Children as young as 14 are gambling sums of up to £10,000 on volatile digital currencies without their parents' knowledge.
With a craze for cryptocurrencies sweeping through schools, tech-savvy pupils are using smartphones to get involved in trading - despite it being illegal for anyone under 18.
The trend is being driven by platforms such as YouTube and , where unqualified influencers dispense financial advice to amateur investors drawn in by the promise of easy money.
Pupils as young as 14 are gambling sums of up to £10,000 on digital currencies, despite it being illegal for anyone under 18 (stock image)
Experts are concerned that youngsters could fall prey to scams which have seen some traders lose millions.
Cryptocurrencies are decentralised and unregulated meaning they aren't controlled by a bank or government, as with traditional currencies.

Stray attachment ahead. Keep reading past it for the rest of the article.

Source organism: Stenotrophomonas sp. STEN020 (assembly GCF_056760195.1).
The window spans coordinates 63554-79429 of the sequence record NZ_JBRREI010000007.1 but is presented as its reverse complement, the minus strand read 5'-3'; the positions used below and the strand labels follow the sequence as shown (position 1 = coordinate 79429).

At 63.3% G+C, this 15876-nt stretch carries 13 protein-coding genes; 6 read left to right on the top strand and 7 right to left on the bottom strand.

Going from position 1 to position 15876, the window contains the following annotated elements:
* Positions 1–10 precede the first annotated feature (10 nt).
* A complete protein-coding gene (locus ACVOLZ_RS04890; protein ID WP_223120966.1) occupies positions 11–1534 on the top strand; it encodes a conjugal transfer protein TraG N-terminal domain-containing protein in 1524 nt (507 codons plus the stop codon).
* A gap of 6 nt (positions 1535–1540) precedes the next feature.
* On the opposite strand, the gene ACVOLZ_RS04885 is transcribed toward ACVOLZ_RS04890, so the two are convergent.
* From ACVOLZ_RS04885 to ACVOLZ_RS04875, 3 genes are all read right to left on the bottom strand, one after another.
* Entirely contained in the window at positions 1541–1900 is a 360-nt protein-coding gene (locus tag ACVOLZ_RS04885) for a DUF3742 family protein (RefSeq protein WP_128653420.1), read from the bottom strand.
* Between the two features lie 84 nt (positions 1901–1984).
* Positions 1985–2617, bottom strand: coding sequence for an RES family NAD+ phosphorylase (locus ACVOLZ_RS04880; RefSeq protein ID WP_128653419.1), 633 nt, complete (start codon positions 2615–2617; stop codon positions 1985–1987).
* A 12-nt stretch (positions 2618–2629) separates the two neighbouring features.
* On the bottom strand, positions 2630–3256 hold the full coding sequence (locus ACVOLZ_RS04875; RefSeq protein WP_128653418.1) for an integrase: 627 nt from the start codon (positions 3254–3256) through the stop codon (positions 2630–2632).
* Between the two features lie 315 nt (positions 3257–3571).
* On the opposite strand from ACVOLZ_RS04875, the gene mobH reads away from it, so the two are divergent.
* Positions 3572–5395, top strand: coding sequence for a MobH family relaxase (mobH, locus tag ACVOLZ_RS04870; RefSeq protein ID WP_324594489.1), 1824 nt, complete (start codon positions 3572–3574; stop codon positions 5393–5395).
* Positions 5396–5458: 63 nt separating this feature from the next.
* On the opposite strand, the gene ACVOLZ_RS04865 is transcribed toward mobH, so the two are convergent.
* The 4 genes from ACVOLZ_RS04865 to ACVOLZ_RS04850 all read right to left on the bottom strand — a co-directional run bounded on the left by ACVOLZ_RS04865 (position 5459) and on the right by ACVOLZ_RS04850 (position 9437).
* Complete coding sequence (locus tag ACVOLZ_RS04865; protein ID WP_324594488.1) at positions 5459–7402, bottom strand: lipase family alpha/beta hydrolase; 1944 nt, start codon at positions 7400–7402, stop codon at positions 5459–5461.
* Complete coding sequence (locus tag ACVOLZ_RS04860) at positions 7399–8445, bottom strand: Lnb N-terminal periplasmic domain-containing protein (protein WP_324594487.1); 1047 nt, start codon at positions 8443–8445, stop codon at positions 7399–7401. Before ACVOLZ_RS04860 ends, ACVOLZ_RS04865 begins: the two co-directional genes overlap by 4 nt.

Some pupils have persuaded parents to set up and finance trading accounts for them, before reinvesting the profits, while others buy digital 'coins', such as Bitcoin, at special ATMs.
Peter Jerrom, a maths teacher and former trader, said talk of digital currencies is 'rife' among pupils as young as 14 who view it as 'easy money or free money'.
Some pupils have persuaded parents to finance trading accounts for them, before reinvesting the profits, while others buy digital 'coins', such as Bitcoin, at special ATMs (stock image)
While it has proved useful for lennysdelilosangeles maths lessons, he has had to warn some pupils at his comprehensive school in Croydon, South London, that trading is illegal for under-18s.
He said: 'Year 11 students are buying up to £500 worth of digital currency using an app, and the Year 13 students are trading £5,000 to £10,000.It's a high-deprivation area so £5,000 is a very significant amount.
'There are some students doing it without their parents' knowledge. However, there are a considerable number doing it with their parents.'
Gareth Shaw, head of money at Which?, said: 'The rise in young people investing in cryptocurrencies is very worrying, especially as fraudsters have flooded social media with scam investment adverts that prey on victims who may have little or no experience of investing.'